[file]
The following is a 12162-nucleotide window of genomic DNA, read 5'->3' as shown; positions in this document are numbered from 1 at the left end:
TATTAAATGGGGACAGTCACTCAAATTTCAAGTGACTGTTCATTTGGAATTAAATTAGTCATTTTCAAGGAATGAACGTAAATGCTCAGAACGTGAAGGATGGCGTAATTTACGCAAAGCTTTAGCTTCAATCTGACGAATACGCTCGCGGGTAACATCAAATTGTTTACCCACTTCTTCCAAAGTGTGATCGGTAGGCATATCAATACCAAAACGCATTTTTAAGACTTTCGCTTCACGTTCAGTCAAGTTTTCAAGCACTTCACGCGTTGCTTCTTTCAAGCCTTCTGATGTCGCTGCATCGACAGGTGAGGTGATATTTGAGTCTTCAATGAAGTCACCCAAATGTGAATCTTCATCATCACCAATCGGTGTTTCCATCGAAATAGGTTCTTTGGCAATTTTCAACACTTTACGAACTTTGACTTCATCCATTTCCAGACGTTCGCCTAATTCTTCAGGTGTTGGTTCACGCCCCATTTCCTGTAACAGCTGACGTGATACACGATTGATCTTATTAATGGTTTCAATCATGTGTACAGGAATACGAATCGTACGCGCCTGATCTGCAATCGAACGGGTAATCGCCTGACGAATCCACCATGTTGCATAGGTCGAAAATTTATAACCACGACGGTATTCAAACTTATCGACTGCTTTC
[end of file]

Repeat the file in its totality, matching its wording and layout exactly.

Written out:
The following is a 12162-nucleotide window of genomic DNA, read 5'->3' as shown; positions in this document are numbered from 1 at the left end:
TATTAAATGGGGACAGTCACTCAAATTTCAAGTGACTGTTCATTTGGAATTAAATTAGTCATTTTCAAGGAATGAACGTAAATGCTCAGAACGTGAAGGATGGCGTAATTTACGCAAAGCTTTAGCTTCAATCTGACGAATACGCTCGCGGGTAACATCAAATTGTTTACCCACTTCTTCCAAAGTGTGATCGGTAGGCATATCAATACCAAAACGCATTTTTAAGACTTTCGCTTCACGTTCAGTCAAGTTTTCAAGCACTTCACGCGTTGCTTCTTTCAAGCCTTCTGATGTCGCTGCATCGACAGGTGAGGTGATATTTGAGTCTTCAATGAAGTCACCCAAATGTGAATCTTCATCATCACCAATCGGTGTTTCCATCGAAATAGGTTCTTTGGCAATTTTCAACACTTTACGAACTTTGACTTCATCCATTTCCAGACGTTCGCCTAATTCTTCAGGTGTTGGTTCACGCCCCATTTCCTGTAACAGCTGACGTGATACACGATTGATCTTATTAATGGTTTCAATCATGTGTACAGGAATACGAATCGTACGCGCCTGATCTGCAATCGAACGGGTAATCGCCTGACGAATCCACCATGTTGCATAGGTCGAAAATTTATAACCACGACGGTATTCAAACTTATCGACTGCTTTC